Aphids, also known as plant lice are among the most destructive insect pests on cultivated plants in temperate regions. The damage they do to plants has made them enemies of farmers and gardeners the world over, but from a zoological standpoint they are a very successful group of organisms. Their success is in part due to the asexual reproduction capability of some species.
About 4,400 species of 10 families are known. Historically, many fewer families were recognized, as most species were included in the family Aphididae. Around 250 species are serious pests for agriculture and forestry as well as an annoyance for gardeners. They vary in length from 1 to 10 millimetres (0.04 to 0.39 in).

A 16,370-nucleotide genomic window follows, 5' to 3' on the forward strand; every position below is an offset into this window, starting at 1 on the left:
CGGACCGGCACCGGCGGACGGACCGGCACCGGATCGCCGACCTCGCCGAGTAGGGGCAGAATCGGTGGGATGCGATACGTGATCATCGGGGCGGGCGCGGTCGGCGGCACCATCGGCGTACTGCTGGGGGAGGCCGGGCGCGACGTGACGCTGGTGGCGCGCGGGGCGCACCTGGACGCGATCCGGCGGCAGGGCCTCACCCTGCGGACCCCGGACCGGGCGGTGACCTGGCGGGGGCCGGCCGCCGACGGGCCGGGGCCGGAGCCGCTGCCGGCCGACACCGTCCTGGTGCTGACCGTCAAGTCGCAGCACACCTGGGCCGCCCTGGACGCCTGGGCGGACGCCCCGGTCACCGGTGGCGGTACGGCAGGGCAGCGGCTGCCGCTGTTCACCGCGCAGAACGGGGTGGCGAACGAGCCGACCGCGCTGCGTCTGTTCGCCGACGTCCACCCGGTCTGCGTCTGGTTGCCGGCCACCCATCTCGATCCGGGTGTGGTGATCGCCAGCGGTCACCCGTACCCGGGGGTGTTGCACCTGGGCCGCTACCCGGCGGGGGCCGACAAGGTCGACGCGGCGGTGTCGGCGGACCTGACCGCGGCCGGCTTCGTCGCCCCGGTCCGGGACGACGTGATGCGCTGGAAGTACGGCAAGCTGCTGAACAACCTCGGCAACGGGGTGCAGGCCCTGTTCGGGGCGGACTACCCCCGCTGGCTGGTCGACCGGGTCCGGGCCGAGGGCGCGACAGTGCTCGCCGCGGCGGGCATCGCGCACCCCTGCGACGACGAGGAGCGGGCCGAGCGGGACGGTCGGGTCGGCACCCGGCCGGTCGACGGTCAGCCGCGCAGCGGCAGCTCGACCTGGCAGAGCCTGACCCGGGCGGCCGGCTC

Plants exhibiting aphid damage can have a variety of symptoms, such as decreased growth rates, mottled leaves, yellowing, stunted growth, curled leaves, browning, wilting, low yields and death. The removal of sap creates a lack of vigour in the plant, and aphid saliva is toxic to plants. Aphids frequently transmit disease-causing organisms like plant viruses to their hosts.
The green peach aphid,Myzus persicae, is a vector for more than 110 plant viruses. Cotton aphids (Aphis gossypii) often infect sugarcane, papaya and peanuts with viruses. Aphids contributed to the spread of late blight (Phytophthora infestans) among potatoes in the Irish potato famine of the 1840s.